Majority of 120+ Total Eclipse Weekend Columbia, S.C., Events to Provide Guests with Free Eclipse Glasses, Courtesy of City of Columbia, S.C.

Total Eclipse Weekend Columbia, S.C., the regional eclipse tourism marketing campaign founded to increase economic impact by promoting more than 120 eclipse events hosted in the Columbia, South Carolina area, has published the list of events that will provide guests with free, certified eclipse safety glasses, courtesy of the City of Columbia, S.C. Find out which eclipse events will have complimentary safety glasses for their guests here:


All About “Those Glasses”

Certified solar eclipse viewing glasses block the sun’s rays, allowing you to look directly at the sun in broad daylight and during a partial eclipse. The City of Columbia, S.C., is enabling the Total Eclipse Weekend Columbia, S.C. campaign to provide 100,000 free pairs of certified eclipse safety glasses, which will be distributed via the majority of the 120+ local eclipse events listed at Each event listing notes whether free eclipse glasses will be available for guests.


Bulk orders of an additional 184,400 safety glasses were purchased using the campaign’s wholesale discount rate by Midlands event hosts, organizations and private businesses. Thanks to event hosts and additional sponsors of individual events, a significant number of these bulk order glasses will be given away to guests of eclipse day viewing events, thus adding to the inventory of free eclipse glasses being distributed by eclipse events across the region. View the list of events offering free glasses to guests while supplies last:


Certified Eclipse Glasses by NASA-Endorsed Manufacturer

All eclipse safety glasses ordered via the Total Eclipse Weekend Columbia, S.C., campaign were manufactured by San Diego company Rainbow Symphony, one of the most reputable NASA- and AAS-endorsed suppliers. Organizers have worked closely with Rainbow Symphony since Summer 2016, when the Total Eclipse Weekend Columbia, S.C. campaign steering committee first came together.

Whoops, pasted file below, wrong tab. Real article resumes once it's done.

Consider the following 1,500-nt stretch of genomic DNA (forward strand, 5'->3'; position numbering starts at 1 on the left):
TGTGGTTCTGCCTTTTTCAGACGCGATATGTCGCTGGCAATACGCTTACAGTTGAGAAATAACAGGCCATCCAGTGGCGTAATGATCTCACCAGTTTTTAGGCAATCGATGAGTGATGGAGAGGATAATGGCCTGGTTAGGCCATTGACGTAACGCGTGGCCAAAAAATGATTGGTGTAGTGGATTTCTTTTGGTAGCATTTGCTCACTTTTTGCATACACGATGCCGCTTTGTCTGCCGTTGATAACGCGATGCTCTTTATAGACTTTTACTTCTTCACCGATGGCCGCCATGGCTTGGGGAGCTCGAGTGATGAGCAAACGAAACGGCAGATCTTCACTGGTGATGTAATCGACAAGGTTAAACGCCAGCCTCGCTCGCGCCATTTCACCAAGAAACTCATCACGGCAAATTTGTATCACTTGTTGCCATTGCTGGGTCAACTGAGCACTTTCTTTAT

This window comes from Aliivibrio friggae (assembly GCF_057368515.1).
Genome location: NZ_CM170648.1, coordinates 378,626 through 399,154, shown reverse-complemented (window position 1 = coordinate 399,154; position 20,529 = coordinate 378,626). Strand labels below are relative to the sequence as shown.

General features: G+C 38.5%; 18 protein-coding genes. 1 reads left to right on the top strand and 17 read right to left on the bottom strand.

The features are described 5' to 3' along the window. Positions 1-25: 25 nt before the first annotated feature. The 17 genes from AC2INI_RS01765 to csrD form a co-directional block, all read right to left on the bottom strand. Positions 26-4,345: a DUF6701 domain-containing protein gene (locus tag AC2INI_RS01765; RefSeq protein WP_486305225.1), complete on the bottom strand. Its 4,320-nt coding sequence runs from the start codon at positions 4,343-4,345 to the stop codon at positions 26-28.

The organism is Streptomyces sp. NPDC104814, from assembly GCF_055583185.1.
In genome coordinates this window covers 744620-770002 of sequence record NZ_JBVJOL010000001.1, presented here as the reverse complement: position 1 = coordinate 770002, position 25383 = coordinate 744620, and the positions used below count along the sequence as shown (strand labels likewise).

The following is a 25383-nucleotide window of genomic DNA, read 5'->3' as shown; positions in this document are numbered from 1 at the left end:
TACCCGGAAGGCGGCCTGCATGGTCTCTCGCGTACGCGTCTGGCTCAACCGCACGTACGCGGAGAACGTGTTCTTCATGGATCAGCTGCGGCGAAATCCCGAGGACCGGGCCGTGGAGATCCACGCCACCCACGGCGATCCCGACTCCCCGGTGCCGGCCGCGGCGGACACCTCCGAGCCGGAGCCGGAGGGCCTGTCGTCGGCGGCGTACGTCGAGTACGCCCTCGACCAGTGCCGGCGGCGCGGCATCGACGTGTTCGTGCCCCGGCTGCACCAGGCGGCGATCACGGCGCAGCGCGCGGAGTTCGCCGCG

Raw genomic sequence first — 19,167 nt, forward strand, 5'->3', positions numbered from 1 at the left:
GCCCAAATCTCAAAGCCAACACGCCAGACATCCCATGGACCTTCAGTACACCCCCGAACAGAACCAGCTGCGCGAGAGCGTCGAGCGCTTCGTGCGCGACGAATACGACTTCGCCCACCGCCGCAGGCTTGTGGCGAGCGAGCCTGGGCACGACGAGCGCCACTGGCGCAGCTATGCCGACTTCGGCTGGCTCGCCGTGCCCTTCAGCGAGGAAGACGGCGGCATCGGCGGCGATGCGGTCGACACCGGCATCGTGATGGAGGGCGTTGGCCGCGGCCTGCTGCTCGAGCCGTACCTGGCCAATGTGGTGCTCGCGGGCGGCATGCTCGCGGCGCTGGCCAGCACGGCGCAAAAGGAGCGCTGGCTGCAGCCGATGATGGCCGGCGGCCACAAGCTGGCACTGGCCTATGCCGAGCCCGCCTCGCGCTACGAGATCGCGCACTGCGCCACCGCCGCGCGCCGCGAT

Remove Your Glasses When Darkness Falls to View Totality

Viewers should not be afraid to remove their glasses once darkness falls; in fact, this is the only way to witness the phenomenal effects of totality. However, solar viewing glasses should be worn if viewers wish to look directly at the sun before and after totality.


Matthew Whitehouse, observatory manager at the South Carolina State Museum, explains the process. “Wear your eclipse glasses for the entire partial phases of the eclipse. During totality, take your eclipse glasses off. As totality begins, it will get dark very quickly, and you’ll no longer be able to see the sun through your eclipse glasses. This is your signal that it is completely safe to remove them and look directly at the eclipsed sun.” Whitehouse, who has witnessed a rare total solar eclipse, continues. “At the end of totality, a bright spot – called the “diamond ring” – will appear on the right side of the sun. When this bright spot appears, put your eclipse glasses back on.”


View NASA guidelines for eclipse viewing safety here:


120+ Eclipse Events, from Little to Large

Roughly 25 of the 120+ events listed at can serve between 3000 and 10,000 guests, while roughly 35 of the events can serve between 500 and 3000 guests. Some events, on the other hand, are small, intimate gatherings, such as the sold-out Eclipse on the Congaree River kayak trip hosted by Carolina Outdoor Adventures, where 15 lucky ducks will enjoy the serenity of the river during nature’s grandest spectacle.


Others are huge, like the sold-out Solar Eclipse Day at the South Carolina State Museum, which will host 3,500 guests including visitors from 23 states and Washington D.C., as well as 8 countries including Sweden, the U.K., Italy, Japan and Hong Kong. 12 events are confirmed as sold out thus far.